Apparently responding to those concerns, Yanukovych suggested the verdict was not final since Tymoshenko would lodge an appeal. He also hinted changes to the country’s legal system could turn her case around.
Some analysts believe Tuesday’s decision could be reversed, giving Tymoshenko the chance to walk free and take part in elections next year.
“A compromise is still possible,” said political analyst Oleksiy Haran. “She gets the guilty verdict and Yanukovych’s sense of revenge is satisfied, but then she is released and allowed to stand in elections.”
Chaos reigned outside the central Kiev courthouse, where dozens of black-helmeted riot police in full gear were deployed to prevent violence at competing rallies by hundreds of supporters and opponents of Tymoshenko. Police buses were parked on the capital’s main street, paralyzing traffic.
After the verdict, dozens of demonstrators clashed with a row of riot police, but they were quickly pushed away.
Tymoshenko helped lead the 2004 mass street protests against Yanukovych’s fraud-tainted election victory that year in an uprising dubbed the Orange Revolution.
Those demonstrations drew hundreds of thousands to Kiev’s central square, the Maidan, setting the stage for the Supreme Court to order another vote, which was won by Tymoshenko’s ally, Viktor Yushchenko. Those developments were welcomed in the West as a sign of democratic reform in the former Soviet republic.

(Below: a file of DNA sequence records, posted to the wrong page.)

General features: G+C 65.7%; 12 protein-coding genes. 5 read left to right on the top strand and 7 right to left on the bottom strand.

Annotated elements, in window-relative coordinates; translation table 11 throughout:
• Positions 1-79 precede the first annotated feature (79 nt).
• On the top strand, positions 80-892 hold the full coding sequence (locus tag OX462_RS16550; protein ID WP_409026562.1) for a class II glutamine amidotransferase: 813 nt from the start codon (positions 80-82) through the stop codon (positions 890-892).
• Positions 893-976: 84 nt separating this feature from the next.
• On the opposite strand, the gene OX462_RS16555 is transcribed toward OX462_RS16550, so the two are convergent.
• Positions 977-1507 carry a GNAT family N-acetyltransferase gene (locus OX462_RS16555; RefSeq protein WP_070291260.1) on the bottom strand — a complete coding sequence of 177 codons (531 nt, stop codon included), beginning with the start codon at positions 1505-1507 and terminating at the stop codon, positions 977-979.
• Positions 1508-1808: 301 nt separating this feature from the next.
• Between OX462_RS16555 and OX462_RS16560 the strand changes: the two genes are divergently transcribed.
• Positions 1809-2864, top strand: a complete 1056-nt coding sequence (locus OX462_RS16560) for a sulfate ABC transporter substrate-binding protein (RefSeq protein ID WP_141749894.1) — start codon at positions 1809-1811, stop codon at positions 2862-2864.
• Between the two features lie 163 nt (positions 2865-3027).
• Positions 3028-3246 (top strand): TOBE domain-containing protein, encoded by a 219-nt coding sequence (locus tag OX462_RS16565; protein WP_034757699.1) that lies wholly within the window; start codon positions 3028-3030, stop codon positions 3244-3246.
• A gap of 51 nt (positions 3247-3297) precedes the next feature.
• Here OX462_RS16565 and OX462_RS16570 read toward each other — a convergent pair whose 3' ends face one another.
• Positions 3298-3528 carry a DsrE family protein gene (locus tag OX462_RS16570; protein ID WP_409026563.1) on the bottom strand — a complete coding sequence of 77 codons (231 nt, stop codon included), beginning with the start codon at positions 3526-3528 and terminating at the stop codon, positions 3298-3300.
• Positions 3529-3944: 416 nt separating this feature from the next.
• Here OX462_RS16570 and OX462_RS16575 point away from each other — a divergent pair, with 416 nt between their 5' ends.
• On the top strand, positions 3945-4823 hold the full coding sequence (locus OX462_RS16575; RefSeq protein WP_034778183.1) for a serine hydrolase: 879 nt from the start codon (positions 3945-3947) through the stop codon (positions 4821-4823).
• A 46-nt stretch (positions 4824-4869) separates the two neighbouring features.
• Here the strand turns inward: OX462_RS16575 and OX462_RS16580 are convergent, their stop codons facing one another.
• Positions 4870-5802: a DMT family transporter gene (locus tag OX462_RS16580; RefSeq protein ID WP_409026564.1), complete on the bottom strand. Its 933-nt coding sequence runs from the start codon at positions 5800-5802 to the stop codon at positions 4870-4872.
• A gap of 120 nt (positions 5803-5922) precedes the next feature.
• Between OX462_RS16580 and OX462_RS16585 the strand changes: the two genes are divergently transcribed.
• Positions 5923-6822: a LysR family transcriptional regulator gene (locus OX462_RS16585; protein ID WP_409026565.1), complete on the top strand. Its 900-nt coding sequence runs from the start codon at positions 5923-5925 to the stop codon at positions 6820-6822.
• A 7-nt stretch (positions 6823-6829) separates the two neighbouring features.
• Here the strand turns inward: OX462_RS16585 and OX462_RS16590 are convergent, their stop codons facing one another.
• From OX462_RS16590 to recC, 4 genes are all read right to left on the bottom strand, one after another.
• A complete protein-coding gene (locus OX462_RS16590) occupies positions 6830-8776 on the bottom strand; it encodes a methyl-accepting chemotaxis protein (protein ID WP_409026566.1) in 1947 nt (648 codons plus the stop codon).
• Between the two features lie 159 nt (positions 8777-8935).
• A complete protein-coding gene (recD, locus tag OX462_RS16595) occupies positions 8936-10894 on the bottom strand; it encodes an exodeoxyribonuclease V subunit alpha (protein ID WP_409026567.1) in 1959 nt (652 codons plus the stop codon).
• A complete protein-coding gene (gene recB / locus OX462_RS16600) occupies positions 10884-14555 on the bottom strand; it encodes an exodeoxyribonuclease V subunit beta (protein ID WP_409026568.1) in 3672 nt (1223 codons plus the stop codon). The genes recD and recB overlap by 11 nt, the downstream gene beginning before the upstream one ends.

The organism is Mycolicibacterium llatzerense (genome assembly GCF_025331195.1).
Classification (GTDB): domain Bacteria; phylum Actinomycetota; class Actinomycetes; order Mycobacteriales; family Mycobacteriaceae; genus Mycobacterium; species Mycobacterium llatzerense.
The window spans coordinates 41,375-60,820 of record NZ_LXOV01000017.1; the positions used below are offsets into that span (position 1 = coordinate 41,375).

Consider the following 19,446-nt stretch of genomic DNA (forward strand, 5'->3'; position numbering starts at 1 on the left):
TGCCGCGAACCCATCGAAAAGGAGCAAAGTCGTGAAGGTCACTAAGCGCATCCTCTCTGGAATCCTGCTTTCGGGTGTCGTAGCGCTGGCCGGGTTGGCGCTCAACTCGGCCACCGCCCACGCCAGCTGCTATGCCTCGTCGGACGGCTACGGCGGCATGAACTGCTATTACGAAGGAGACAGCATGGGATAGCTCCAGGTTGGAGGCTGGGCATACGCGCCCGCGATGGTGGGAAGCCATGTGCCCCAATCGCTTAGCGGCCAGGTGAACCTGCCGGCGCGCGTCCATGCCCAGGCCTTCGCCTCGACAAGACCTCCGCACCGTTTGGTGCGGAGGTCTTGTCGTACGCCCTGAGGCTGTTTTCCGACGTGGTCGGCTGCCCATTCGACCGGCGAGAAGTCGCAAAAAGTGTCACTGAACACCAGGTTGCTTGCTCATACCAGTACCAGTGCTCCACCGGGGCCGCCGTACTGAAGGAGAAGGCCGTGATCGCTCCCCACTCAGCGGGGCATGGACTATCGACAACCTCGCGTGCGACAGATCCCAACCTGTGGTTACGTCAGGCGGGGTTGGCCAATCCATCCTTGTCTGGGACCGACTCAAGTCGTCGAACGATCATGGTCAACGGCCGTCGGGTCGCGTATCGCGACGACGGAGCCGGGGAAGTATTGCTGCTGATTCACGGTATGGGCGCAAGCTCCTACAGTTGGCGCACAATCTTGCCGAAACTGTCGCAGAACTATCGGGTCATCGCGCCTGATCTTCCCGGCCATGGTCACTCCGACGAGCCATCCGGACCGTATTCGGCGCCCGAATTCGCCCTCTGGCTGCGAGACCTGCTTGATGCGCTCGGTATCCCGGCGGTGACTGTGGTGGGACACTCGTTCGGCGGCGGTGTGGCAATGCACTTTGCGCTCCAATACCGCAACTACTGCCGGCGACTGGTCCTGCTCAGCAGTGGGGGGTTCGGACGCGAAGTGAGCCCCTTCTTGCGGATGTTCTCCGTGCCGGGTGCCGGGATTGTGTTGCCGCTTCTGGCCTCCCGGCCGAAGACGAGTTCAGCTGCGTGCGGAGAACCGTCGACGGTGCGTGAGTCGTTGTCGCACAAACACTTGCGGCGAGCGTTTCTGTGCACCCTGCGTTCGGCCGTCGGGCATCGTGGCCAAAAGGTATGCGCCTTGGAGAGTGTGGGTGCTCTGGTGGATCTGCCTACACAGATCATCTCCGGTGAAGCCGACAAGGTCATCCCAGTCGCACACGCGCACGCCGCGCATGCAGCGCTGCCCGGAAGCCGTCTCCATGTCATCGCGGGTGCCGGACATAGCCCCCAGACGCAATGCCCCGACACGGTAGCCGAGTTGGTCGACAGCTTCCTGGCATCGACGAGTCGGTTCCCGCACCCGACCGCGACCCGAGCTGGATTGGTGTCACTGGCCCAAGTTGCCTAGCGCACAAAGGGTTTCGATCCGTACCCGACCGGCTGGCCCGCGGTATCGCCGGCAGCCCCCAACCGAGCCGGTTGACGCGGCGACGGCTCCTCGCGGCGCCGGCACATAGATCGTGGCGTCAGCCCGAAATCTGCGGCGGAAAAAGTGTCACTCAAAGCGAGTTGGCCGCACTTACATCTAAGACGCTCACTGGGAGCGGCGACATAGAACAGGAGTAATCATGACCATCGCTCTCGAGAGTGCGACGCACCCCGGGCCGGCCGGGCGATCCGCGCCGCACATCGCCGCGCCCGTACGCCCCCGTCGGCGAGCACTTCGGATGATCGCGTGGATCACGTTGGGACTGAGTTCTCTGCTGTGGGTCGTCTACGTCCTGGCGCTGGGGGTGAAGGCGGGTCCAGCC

But Yanukovych staged a comeback, narrowly defeating Tymoshenko in a 2010 presidential vote amid public disenchantment over economic woes and infighting in the Orange camp.
The trial has helped unite Ukraine’s fractured opposition, but experts said the verdict was unlikely to draw the kinds of mass street protests seen in 2004. As reforms stalled and economic hardships hit, many Ukrainians have become disillusioned with Orange leaders and with politics in general.
Russia’s Prime Minister Vladimir Putin insisted Tuesday the deal he struck with Tymoshenko conformed to both Russian and Ukrainian law.
“I don’t quite understand why she was sentenced to seven years,” he said in televised comments during a visit to China.